A Macrobiotic Approach to Good Health

by

[ By Delia Quigley. Delia’s credentials include holistic nutritional counselor, natural foods chef, yoga instructor, energy therapist and public speaker.]

So often the meaning of good health is equated with lack of sickness. According to Macrobiotic principles, health encompasses a much broader scope of qualities and is not just about avoiding disease. Spiritual wellness requires that we know our Self on a deeper level of consciousness, mental health is knowing our purpose in life and the joy we bring to living that purpose, physical health is intimately entwined with our relationship to the earth, the way we grow our food, how we honor the environment and treat all life and living creatures.

The modern technologies we created were meant to provide us with more time to relax, be with loved ones, take care of ourselves and reduce stress. Instead, those technologies have only placed more burden on our shoulders. We now need more time to work longer hours to earn less money to grab time to relax for a few minutes each day. It is easy to get out of touch with our body, feeding it quick meals without slowing down and chewing each mouthful. It is not until there is pain, fever or exhaustion do some people see a doctor and receive medical care. But what if there was a way to assess your health by observing certain conditions that would alert you to any changes?

In The Book of Macrobiotics, The Universal Way of Health and Happiness, founder and author Michio Kushi outlines 7 conditions for optimal health, which I have condensed for your perusal:

1. Lack of Fatigue: Health means we should be able to adapt to whatever the day brings us without feeling overly fatigued. After a long day of work, it is natural to feel tired, but recovery should require a short rest or good nights sleep. We should be physically and mentally alert and prepared to respond to ever changing events with energy and a spirit of adventure.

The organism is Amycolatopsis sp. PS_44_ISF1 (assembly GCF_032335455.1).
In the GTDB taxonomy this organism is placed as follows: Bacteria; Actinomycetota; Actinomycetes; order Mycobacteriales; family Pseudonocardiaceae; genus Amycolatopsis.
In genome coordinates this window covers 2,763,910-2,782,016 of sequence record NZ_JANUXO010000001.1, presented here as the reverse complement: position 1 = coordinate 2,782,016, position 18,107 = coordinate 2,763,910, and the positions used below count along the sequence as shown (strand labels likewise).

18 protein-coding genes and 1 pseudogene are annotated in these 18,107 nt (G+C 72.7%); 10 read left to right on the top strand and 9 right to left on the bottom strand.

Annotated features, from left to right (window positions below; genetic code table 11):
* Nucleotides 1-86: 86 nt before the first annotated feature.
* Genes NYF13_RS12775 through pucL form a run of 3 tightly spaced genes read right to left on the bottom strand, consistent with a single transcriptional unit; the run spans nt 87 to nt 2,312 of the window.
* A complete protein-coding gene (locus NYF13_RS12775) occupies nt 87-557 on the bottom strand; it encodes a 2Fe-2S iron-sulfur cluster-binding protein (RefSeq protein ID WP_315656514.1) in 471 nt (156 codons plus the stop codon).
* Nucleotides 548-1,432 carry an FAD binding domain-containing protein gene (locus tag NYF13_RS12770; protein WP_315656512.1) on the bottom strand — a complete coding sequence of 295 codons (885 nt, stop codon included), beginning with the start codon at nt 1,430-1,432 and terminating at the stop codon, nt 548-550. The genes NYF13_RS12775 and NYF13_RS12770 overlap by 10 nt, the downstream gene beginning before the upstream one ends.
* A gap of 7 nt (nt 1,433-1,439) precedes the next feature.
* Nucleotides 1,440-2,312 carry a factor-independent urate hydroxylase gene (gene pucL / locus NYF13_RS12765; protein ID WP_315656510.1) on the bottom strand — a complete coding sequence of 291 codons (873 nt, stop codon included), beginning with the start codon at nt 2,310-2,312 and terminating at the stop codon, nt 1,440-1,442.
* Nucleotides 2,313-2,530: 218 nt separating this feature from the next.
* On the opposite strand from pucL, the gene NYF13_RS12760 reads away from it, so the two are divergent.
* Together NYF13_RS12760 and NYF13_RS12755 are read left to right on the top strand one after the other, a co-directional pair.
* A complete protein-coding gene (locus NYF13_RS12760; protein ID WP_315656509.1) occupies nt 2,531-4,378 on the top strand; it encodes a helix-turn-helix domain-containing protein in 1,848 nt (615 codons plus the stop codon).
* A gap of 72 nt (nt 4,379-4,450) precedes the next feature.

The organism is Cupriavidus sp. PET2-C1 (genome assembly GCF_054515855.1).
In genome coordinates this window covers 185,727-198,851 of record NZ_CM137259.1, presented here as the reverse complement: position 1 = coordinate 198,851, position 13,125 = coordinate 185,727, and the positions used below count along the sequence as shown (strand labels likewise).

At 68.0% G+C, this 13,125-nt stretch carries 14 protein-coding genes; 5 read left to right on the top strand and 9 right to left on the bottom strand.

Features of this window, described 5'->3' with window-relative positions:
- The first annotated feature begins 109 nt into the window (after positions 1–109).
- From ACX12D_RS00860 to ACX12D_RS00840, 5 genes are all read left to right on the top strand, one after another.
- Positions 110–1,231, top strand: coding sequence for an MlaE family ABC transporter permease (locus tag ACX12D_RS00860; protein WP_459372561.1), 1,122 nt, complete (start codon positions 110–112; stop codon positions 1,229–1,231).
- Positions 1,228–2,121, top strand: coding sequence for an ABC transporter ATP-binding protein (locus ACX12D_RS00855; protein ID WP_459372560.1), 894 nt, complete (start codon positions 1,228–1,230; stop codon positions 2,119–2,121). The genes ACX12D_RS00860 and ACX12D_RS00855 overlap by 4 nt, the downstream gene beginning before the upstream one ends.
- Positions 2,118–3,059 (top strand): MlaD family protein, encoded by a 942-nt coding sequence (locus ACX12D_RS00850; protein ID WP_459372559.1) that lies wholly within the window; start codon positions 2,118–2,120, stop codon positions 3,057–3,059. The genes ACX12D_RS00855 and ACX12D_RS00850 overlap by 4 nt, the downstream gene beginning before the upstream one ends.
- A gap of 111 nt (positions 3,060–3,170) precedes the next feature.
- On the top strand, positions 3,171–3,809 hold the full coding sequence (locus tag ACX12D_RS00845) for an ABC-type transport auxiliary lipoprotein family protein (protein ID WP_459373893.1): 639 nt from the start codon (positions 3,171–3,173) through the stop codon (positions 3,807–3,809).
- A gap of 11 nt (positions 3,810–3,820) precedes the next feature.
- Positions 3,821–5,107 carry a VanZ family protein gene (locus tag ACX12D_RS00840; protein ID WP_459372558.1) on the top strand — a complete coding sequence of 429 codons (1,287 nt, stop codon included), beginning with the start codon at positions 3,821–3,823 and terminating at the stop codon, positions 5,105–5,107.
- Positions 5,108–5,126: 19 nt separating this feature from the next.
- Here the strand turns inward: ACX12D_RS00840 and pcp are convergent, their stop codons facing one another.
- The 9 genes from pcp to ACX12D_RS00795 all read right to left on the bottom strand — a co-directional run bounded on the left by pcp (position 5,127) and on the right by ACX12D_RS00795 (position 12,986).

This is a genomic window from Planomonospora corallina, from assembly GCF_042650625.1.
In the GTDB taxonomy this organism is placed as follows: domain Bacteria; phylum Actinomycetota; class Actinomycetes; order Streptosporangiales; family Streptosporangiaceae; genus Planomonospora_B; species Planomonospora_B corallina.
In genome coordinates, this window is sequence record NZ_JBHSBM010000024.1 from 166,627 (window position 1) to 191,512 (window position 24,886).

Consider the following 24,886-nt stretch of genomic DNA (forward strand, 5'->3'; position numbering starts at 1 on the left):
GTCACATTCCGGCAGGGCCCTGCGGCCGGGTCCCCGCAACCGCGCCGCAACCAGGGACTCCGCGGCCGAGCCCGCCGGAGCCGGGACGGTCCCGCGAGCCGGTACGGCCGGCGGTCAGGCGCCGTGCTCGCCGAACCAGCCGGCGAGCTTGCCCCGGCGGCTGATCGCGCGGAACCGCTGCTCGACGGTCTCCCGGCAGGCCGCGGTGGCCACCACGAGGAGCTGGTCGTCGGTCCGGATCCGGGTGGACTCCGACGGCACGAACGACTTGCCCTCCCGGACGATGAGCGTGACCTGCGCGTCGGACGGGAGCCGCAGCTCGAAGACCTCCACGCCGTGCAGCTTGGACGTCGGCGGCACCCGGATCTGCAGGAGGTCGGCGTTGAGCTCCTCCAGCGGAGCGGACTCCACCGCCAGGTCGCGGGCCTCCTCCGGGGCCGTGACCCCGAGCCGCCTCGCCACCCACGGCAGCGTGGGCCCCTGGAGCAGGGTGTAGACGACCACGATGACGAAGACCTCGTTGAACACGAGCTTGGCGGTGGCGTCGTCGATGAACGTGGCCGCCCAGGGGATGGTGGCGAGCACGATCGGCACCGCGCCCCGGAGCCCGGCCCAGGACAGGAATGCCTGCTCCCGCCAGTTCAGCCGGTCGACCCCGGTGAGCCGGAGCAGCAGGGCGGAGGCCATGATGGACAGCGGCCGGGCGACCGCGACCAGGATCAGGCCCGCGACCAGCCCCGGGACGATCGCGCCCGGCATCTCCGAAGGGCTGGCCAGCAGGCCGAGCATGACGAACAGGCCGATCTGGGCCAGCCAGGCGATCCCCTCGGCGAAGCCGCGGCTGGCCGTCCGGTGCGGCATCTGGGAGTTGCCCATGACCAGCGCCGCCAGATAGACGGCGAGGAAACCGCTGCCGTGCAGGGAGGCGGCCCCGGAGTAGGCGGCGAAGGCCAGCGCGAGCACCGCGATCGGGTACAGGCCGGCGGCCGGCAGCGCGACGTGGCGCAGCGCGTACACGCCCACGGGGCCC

2. Good Appetite: Appetite here means for food, sex, activity, knowledge, work, experience, health, freedom and happiness. The bigger the appetite, the richer the life. Lack of appetite slows progress and reduces our enjoyment for life. The caution here is moderation, as over-satisfaction reduces appetite and eventually slows down our life activity.

3. Good Sleep: Sleep should be deep and restful. This happens after a day of energetic physical and mental activity. Cloudy or fragmented dreams or nightmares, are all a sign of physical and mental unrest. When the mind and body are healthy, dreams can be interpreted as corresponding to real circumstances and are respected as insight into our lives.

4. Good Memory: Memory is the mother of our judgment. Without memory of what we have experienced, we have no judgment or ability to evaluate life’s changing circumstances. Good memory is essential to a meaningful life.

5. Lack of Anger: Anger shows limitation, lack of patience and an inability to make an effort to understand. In one Asian translation of its written characters anger means an “acute sickness of the liver”. Good health shows a willingness to accept circumstances with a smile, to make friends of an enemy, and resolve difficult moments in peaceful ways.

6. Be Joyous and Alert: Life calls on us to be active and alert to our surroundings and respond to each moment with joy and good humor. A joy filled life inspires those around us and is the natural result of good health.

7. Have Endless Appreciation: We are healthy when we experience appreciation for the order of the universe and for all phenomena manifesting within this universe. We receive life’s bounty with endless gratitude, and we respond by giving with generosity.

Leave a Reply

Fill in your details below or click an icon to log in:

WordPress.com Logo

You are commenting using your WordPress.com account. Log Out / Change )

Twitter picture

You are commenting using your Twitter account. Log Out / Change )

Facebook photo

You are commenting using your Facebook account. Log Out / Change )

Google+ photo

You are commenting using your Google+ account. Log Out / Change )

Connecting to %s


%d bloggers like this: